Archive for June, 1999

Calcutta Diary

Monday, June 28th, 1999

Jun 28, 1999

Just An Ad-On

AMONG the three Indian cities I have lived in for extended periods, Calcutta is definitely the least developed. But it is also far more a “city”, much more than, say, Delhi is. That is, if by “city” we mean an agglomeration which has a personality of its own, a living thing with its own unique ambiences and experiences, an entity greater than the sum of its people and roads and buildings, something you can develop a relationship with, get furious with and sentimental about. Calcutta, like that other true city, Mumbai, insists and makes sure that you engage with it.

And Calcutta with the World Cup on is like no other place on earth. Streetcorners flaunt huge framed posters of Tendulkar, Dravid and Ganguly, which are garlanded ritually. Teenagers wear “I cheer for India” badges. On the morning of any India match, business soars at the Kalighat temple. Two days after India’s Zimbabwe disaster, fishmongers are more interested in discussing whether match referee Cammie Smith was right to lift the field restrictions in the 13th over than in selling fish.

The roads empty out in the afternoon, shops and markets actually close down, office work stops. If India wins, jubilant processions take to the streets immediately, complete with Indian flags-and of course banners of the local club which has organised the celebration. Three thousand people landed up with sweets, brass bands, firecrackers, the works, at Saurav Ganguly’s house at midnight after the Sri Lanka match to congratulate his family for Ganguly’s 183.

But do they know what they are celebrating? The truth is many of these manic enthusiasts are clueless about all but the bare basics of the game. A teacher friend of mine, who is livid about the whole business (“Last year World Cup soccer, this year World Cup cricket, we should bloody ban all these things!”), one day asked some of his Kalighat-tilak-anointed, “I cheer for India”-badged, Sachin-watch-toting class nine students some simple questions. None could answer how an off-drive is different from a cover drive, where third man stands, who Jack Hobbs was. “It’s all these soft drink and TV companies!” raged my friend. “It’s not a game now, it’s just some sort of mindless lifestyle thing!” Who said advertising doesn’t work?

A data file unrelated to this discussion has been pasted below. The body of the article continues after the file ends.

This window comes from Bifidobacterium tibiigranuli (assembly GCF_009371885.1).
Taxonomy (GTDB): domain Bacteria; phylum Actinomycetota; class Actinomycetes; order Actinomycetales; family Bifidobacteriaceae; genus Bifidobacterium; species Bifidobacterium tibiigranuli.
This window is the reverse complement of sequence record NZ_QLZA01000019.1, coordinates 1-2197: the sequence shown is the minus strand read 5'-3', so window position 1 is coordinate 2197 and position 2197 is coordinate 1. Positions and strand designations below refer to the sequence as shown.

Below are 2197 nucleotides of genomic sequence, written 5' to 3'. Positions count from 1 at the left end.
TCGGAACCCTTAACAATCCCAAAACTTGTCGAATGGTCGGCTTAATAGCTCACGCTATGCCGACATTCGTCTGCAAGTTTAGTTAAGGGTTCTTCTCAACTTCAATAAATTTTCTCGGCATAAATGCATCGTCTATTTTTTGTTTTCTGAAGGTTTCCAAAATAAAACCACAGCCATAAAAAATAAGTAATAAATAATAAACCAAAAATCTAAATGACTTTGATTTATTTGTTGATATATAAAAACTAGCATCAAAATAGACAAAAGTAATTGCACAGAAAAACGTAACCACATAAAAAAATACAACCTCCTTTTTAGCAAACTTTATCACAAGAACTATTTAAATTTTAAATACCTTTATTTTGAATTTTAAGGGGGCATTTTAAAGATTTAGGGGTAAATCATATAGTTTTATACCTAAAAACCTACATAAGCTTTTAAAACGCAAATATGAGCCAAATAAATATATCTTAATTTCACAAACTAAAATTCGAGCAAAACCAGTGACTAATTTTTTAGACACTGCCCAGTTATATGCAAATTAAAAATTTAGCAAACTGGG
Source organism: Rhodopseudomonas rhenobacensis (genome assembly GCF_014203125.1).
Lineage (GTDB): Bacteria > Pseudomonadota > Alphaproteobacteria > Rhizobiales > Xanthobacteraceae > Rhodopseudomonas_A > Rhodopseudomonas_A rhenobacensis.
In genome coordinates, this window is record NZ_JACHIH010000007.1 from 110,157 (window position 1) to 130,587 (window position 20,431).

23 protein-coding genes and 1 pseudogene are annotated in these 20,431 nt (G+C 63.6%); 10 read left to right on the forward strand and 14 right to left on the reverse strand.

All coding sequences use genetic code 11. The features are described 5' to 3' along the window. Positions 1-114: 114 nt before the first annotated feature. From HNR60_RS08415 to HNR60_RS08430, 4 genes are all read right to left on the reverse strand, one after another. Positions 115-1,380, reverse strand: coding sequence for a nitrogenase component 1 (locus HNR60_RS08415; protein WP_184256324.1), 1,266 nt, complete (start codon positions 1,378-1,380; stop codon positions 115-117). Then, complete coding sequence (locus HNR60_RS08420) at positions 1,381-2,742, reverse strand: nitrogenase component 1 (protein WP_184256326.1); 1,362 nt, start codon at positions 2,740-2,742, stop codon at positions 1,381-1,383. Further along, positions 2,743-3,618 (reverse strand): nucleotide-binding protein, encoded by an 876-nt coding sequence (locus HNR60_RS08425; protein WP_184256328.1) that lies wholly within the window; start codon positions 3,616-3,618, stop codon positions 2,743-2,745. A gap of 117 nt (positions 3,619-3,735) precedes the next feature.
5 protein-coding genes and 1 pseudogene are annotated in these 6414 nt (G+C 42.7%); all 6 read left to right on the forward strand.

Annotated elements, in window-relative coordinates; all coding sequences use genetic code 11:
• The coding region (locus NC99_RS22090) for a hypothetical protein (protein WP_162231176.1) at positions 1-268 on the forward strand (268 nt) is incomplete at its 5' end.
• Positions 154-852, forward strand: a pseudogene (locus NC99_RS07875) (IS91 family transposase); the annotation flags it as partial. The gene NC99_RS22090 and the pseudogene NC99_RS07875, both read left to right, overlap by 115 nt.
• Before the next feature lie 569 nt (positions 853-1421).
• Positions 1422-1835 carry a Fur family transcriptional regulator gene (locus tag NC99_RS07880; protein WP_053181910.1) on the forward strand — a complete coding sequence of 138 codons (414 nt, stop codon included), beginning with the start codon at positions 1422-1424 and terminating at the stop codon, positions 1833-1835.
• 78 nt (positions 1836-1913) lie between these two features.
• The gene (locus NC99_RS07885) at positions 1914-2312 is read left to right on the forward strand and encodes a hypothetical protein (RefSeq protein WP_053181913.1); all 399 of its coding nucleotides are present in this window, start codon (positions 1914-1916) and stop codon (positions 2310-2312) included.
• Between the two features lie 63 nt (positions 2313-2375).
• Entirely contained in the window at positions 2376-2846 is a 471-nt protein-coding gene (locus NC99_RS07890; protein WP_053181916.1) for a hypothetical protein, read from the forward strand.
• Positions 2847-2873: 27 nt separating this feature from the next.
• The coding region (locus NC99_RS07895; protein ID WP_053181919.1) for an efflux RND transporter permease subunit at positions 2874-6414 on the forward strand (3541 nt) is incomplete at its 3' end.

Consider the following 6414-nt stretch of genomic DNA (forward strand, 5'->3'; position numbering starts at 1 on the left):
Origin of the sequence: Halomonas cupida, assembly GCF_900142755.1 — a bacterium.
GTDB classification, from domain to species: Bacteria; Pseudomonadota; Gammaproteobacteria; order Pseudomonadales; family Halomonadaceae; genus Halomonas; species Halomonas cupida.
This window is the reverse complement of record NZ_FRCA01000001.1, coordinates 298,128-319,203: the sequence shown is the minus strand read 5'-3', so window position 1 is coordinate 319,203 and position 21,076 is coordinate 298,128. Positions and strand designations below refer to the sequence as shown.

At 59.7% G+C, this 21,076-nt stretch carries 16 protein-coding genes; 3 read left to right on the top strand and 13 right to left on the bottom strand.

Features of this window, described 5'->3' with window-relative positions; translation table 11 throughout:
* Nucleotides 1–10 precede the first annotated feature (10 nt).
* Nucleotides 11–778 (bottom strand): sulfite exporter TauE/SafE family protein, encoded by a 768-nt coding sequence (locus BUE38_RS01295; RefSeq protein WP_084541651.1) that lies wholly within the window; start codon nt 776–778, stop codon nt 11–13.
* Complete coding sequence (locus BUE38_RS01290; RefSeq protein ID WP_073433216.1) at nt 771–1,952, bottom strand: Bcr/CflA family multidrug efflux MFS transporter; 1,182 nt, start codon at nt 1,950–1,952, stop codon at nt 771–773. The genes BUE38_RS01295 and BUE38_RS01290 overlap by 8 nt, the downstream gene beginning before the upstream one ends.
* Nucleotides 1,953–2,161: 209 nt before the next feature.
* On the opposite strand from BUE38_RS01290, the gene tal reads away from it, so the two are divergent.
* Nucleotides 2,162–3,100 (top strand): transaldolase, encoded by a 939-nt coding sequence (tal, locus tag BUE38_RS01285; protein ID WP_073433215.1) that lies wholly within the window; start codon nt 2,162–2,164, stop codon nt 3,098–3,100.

Its Winning Wit

AND of course Calcutta is India’s wittiest city. This was reconfirmed to me during the India-Australia match. When Sachin succumbed to McGrath for a duck, the friend I was watching the telecast with immediately exclaimed: “Good lord! They actually sent in Shah Rukh Khan instead of Sachin!”

Bhai Vs Miya

CALCUTTA is a cruel place for Indian cricket captains. Mansur Ali Khan Pataudi and Sunil Gavaskar would vouch for that. But no captain-perhaps no cricketer on earth-has had such an extreme relationship with a city as Mohammed Azharuddin with Calcutta. In his 16-year international career, the first time Azhar scored less than 50 in a Calcutta Test match was a few months ago against Pakistan. But when India lost the ’96 World Cup semi-final to Sri Lanka, the city’s response was brutal. Some months later, he returned to hit a century against South Africa, going from 86 to 106 with five consecutive fours off Lance Klusener. Calcutta was delirious with joy, but Azhar refused to raise his bat to the crowd. Two days later, South Africa had won the match with Klusener taking eight wickets in the second innings, but Calcutta’s relationship with Azhar was on an even keel. Last year, India walloped Australia at Eden Gardens, and Bengali teens were again referring to him as Azzu bhai (he is referred to as Miya when Calcutta hates him).